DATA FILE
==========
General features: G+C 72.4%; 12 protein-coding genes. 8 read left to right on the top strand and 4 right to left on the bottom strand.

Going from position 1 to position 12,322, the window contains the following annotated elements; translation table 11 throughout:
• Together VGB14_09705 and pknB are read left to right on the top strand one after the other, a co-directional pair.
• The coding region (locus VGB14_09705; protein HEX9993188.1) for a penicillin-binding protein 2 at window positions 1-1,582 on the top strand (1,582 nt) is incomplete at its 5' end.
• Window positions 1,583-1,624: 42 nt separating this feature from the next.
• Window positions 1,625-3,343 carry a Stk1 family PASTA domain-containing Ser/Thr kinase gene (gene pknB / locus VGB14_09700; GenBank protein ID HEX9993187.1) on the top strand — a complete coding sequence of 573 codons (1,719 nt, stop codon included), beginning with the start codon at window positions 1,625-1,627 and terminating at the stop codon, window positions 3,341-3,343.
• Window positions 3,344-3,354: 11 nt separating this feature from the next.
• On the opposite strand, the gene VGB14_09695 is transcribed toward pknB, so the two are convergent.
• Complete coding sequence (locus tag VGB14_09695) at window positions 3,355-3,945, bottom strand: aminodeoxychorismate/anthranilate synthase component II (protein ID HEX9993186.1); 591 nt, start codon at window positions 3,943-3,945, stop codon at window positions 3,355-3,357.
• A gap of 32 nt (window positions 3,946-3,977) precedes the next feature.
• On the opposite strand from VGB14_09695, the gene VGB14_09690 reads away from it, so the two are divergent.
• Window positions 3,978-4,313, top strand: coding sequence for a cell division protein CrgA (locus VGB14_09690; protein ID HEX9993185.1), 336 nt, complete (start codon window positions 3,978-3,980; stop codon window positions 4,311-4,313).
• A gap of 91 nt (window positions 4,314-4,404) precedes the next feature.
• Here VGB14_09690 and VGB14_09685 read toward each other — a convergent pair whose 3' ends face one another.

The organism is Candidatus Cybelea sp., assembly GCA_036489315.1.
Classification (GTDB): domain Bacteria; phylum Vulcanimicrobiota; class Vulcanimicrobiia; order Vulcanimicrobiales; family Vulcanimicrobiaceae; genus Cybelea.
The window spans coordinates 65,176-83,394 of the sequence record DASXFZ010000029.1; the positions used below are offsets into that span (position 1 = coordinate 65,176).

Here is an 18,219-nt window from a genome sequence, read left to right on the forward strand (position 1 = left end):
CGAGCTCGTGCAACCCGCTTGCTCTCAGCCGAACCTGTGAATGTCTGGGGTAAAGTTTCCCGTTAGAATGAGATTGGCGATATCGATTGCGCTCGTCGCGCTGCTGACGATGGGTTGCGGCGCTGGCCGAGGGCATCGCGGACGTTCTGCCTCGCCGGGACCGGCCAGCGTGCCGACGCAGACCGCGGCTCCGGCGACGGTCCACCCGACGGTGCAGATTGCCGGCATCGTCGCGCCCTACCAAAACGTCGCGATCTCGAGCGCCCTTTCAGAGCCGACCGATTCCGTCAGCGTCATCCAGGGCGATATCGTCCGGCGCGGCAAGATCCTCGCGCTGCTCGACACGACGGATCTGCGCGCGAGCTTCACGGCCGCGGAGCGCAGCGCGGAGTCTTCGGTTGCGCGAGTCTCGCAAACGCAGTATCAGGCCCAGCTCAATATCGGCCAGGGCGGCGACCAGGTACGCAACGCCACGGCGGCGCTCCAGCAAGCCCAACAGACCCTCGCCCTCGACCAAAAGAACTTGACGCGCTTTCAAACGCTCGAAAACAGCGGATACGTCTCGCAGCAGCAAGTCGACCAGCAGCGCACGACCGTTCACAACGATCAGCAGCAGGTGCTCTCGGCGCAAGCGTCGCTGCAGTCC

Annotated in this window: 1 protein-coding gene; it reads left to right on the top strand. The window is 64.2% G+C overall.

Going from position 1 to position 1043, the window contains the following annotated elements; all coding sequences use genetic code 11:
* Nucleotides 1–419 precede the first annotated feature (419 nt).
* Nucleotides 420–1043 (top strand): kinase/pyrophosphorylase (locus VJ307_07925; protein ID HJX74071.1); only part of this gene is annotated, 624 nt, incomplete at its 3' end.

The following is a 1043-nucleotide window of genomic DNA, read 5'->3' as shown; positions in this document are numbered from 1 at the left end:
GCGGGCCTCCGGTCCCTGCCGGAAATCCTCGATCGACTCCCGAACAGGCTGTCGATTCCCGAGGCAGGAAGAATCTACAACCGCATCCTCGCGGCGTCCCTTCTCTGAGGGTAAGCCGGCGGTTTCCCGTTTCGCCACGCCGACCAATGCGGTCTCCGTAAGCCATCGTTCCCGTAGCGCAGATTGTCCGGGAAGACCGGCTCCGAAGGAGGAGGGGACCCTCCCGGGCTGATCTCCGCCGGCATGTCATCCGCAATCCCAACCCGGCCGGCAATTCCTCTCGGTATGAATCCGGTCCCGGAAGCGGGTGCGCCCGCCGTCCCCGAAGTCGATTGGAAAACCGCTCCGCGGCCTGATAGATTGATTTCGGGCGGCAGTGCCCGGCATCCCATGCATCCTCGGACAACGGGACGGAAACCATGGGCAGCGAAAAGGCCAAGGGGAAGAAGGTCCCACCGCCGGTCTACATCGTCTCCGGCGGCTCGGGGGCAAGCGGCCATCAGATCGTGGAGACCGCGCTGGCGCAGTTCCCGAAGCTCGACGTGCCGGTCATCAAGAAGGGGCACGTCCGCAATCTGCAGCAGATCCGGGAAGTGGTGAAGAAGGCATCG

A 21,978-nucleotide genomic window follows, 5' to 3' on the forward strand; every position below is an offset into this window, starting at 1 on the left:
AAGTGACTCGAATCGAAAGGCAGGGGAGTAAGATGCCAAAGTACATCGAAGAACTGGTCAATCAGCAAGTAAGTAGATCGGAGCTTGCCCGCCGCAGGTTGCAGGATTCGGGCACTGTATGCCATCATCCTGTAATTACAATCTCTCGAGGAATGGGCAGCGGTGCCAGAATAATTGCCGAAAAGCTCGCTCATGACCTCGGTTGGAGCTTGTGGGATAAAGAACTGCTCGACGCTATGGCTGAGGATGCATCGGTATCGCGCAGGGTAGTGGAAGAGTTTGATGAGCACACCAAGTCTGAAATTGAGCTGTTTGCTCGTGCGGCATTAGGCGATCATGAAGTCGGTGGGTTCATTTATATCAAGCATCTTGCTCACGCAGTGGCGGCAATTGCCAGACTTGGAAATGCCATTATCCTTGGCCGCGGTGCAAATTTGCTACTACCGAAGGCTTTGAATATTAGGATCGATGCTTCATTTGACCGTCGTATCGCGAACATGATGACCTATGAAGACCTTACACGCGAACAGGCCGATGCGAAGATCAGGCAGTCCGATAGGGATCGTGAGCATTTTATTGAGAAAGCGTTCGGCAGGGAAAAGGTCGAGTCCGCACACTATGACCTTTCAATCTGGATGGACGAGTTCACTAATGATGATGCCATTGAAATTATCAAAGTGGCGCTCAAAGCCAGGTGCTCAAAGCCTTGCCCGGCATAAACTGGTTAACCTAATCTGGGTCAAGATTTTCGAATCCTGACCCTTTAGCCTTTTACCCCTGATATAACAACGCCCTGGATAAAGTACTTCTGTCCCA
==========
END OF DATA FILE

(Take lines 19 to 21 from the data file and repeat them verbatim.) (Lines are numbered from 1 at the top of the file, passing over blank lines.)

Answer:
CGAGCTCGTGCAACCCGCTTGCTCTCAGCCGAACCTGTGAATGTCTGGGGTAAAGTTTCCCGTTAGAATGAGATTGGCGATATCGATTGCGCTCGTCGCGCTGCTGACGATGGGTTGCGGCGCTGGCCGAGGGCATCGCGGACGTTCTGCCTCGCCGGGACCGGCCAGCGTGCCGACGCAGACCGCGGCTCCGGCGACGGTCCACCCGACGGTGCAGATTGCCGGCATCGTCGCGCCCTACCAAAACGTCGCGATCTCGAGCGCCCTTTCAGAGCCGACCGATTCCGTCAGCGTCATCCAGGGCGATATCGTCCGGCGCGGCAAGATCCTCGCGCTGCTCGACACGACGGATCTGCGCGCGAGCTTCACGGCCGCGGAGCGCAGCGCGGAGTCTTCGGTTGCGCGAGTCTCGCAAACGCAGTATCAGGCCCAGCTCAATATCGGCCAGGGCGGCGACCAGGTACGCAACGCCACGGCGGCGCTCCAGCAAGCCCAACAGACCCTCGCCCTCGACCAAAAGAACTTGACGCGCTTTCAAACGCTCGAAAACAGCGGATACGTCTCGCAGCAGCAAGTCGACCAGCAGCGCACGACCGTTCACAACGATCAGCAGCAGGTGCTCTCGGCGCAAGCGTCGCTGCAGTCC

Annotated in this window: 1 protein-coding gene; it reads left to right on the top strand. The window is 64.2% G+C overall.

Going from position 1 to position 1043, the window contains the following annotated elements; all coding sequences use genetic code 11: